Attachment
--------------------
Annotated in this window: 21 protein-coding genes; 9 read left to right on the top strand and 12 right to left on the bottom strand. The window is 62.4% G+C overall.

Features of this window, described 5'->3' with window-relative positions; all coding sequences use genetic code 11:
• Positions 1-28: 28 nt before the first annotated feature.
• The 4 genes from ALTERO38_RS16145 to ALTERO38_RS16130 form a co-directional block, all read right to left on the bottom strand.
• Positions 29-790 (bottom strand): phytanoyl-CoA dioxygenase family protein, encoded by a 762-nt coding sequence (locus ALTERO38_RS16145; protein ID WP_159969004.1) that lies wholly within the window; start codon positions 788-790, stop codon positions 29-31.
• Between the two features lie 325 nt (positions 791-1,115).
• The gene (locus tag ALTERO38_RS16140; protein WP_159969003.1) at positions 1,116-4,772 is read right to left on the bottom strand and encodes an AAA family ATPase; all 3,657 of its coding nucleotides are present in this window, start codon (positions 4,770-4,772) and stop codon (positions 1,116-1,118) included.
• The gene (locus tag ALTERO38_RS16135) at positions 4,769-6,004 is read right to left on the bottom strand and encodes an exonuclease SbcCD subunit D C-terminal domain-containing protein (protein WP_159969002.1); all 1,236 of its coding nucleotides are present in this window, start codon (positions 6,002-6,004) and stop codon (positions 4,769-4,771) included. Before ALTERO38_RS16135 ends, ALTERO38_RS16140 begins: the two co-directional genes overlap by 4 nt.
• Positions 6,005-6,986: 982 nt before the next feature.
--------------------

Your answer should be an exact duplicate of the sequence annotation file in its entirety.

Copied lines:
Annotated in this window: 21 protein-coding genes; 9 read left to right on the top strand and 12 right to left on the bottom strand. The window is 62.4% G+C overall.

Features of this window, described 5'->3' with window-relative positions; all coding sequences use genetic code 11:
• Positions 1-28: 28 nt before the first annotated feature.
• The 4 genes from ALTERO38_RS16145 to ALTERO38_RS16130 form a co-directional block, all read right to left on the bottom strand.
• Positions 29-790 (bottom strand): phytanoyl-CoA dioxygenase family protein, encoded by a 762-nt coding sequence (locus ALTERO38_RS16145; protein ID WP_159969004.1) that lies wholly within the window; start codon positions 788-790, stop codon positions 29-31.
• Between the two features lie 325 nt (positions 791-1,115).
• The gene (locus tag ALTERO38_RS16140; protein WP_159969003.1) at positions 1,116-4,772 is read right to left on the bottom strand and encodes an AAA family ATPase; all 3,657 of its coding nucleotides are present in this window, start codon (positions 4,770-4,772) and stop codon (positions 1,116-1,118) included.
• The gene (locus tag ALTERO38_RS16135) at positions 4,769-6,004 is read right to left on the bottom strand and encodes an exonuclease SbcCD subunit D C-terminal domain-containing protein (protein WP_159969002.1); all 1,236 of its coding nucleotides are present in this window, start codon (positions 6,002-6,004) and stop codon (positions 4,769-4,771) included. Before ALTERO38_RS16135 ends, ALTERO38_RS16140 begins: the two co-directional genes overlap by 4 nt.
• Positions 6,005-6,986: 982 nt before the next feature.